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Are You Loving This Yet? Tigers 6, Blue Jays 5

No matter how this season ultimately ends for the Detroit Tigers, you can't say it wasn't a fun ride.

Sure, there have been some bad stretches, the kind that make you wonder whether you should really spend so much time watching baseball. Last night's sixth inning was one of them. Justin Verlander was nearly untouchable through his first five innings, giving up just two hits. But then something happened. Maybe Verlander relaxed with a 2-0 lead. Maybe the Blue Jays lineup noticed something they could capitalize on.

Whatever the reason, Verlander suddenly began pitching batting practice, and Toronto hit everything he threw all over the field - and beyond. The first five batters in the inning reached base. Adam Lind and Edwin Encarnacion hit home runs. The Jays knocked out six hits and scored five runs. Verlander was shell-shocked. Everyone watching the game was stunned.

And suddenly, what looked like a hard-fought win in the making became a sure loss. Because the Tigers had only managed two runs by that point, both driven in by Ryan Raburn. How could they score another four now?

But this season has brought plenty of good times, too. Oh, so good. Last night's ninth and tenth innings were among them.

The Tigers needed a break, an opening to slip through. And Marco Scutaro gave it to them when he missed Curtis Granderson's grounder on a tough hop. Pinch-hitter Alex Avila followed with a single. (Doesn't something good seem to happen when this kid is at the plate?)

Then Jim Leyland reached into his goody bag and pulled out Aubrey Huff to pinch-hit. It was kind of a curious move, with Carlos Guillen also on the bench. But Jason Frasor fell behind after throwing his first two pitches high and outside. So he had to come in with a strike. Oh, he came in, all right. Right down the middle.

Huff attacked the pitch. Is there any other way to say it? He swung like he was trying to break something. And when he connected, Huff knew he crushed it. The picturesque follow-through, the brief pose. We've all seen it before (but from other hitters). How far did that ball go? 20 rows behind the right-field fence?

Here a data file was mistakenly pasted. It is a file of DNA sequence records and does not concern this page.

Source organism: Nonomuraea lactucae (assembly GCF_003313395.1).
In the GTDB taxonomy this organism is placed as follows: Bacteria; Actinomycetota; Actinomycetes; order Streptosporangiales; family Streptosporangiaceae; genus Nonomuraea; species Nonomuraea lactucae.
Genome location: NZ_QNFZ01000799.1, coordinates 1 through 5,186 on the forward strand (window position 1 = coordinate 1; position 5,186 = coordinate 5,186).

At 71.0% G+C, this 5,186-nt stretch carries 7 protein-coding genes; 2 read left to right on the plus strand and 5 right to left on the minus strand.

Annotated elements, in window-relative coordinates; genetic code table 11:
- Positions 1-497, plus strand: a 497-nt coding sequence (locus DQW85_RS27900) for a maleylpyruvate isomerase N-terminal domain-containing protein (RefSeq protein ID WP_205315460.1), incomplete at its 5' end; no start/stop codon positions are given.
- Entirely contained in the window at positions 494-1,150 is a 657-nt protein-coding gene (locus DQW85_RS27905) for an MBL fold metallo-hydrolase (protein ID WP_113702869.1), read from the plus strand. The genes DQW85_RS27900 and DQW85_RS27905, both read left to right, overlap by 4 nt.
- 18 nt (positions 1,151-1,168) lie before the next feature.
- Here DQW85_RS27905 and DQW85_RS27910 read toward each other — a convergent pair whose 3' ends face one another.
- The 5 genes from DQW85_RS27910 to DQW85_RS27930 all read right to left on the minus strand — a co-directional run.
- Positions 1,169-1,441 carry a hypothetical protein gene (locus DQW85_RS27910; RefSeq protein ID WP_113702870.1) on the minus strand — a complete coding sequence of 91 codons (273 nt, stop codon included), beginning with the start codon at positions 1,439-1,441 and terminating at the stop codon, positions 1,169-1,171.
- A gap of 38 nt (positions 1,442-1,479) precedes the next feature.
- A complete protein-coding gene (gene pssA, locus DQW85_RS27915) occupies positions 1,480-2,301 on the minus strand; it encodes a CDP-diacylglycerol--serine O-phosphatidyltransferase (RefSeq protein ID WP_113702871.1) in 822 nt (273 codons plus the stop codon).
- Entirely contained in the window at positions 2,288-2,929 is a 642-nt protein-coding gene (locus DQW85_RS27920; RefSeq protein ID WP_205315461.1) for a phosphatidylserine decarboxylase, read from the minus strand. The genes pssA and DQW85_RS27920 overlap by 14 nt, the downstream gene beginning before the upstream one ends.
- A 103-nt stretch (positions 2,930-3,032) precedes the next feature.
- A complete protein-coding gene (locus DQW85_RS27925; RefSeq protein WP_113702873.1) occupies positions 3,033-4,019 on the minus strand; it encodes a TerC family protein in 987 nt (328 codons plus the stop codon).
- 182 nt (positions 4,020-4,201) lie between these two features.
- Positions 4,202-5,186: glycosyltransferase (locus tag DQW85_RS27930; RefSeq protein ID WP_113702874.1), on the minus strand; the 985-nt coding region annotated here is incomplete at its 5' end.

(And did we mention it began raining at this time? Pretty hard, actually. Pardon me for getting flowery, but it was like the sudden downpour washed away the previous eight innings.)

Take issue with Huff's bat flip, if you'd like. Yeah, it was a showboat move. And if it had been a guy from the other team, a lot of us would be ticked off at him today. But isn't there something to be said for getting caught up in the moment? Especially when you've been waiting to pull your share in this pennant race? This is why the Tigers brought Huff to Detroit. And he knew it.

Act like you've been there before? Isn't that kind of the point? Huff hadn't been.

But that home run tied the game. The Tigers still had to win it. But they were rolling downhill, and the Jays just had to get out of the way. In the tenth, Brian Wolfe couldn't keep it in the strike zone. He struck out Marcus Thames to lead off the inning, but needed seven pitches to do it. Brandon Inge walked on six pitches. Curtis Granderson followed him on base in five pitches. That brought up Avila. Remember what we said about good things happening when he's at-bat?

Avila swung at the first pitch - which was enough to make you pull your hair out, considering Wolfe had trouble throwing strikes - grounding to second base for a likely double-play ball. But Scutaro misplayed the throw to second base, and Inge never stopped running. By the time Edwin Encarnacion ran over to field the ball Scutaro had dropped, it was too late and he didn't even bother with a proper throw.

The game that was a sure loss turned into a win. And the Tigers gave us another moment to remember. This season has been full of them. And it ain't over yet.


Huff and Avila will get the big headlines today, but there's no way the Tigers don't make that comeback without the bullpen. The gang that couldn't pitch straight over the past week threw three shutout innings. Fu-Te Ni, Jeremy Bonderman, Ryan Perry, and Bobby Seay combined to allow only two hits.

Comment of the Night:

it's hard to be optimistic sometimes

but hey, gotta try eh?

by mrsunshine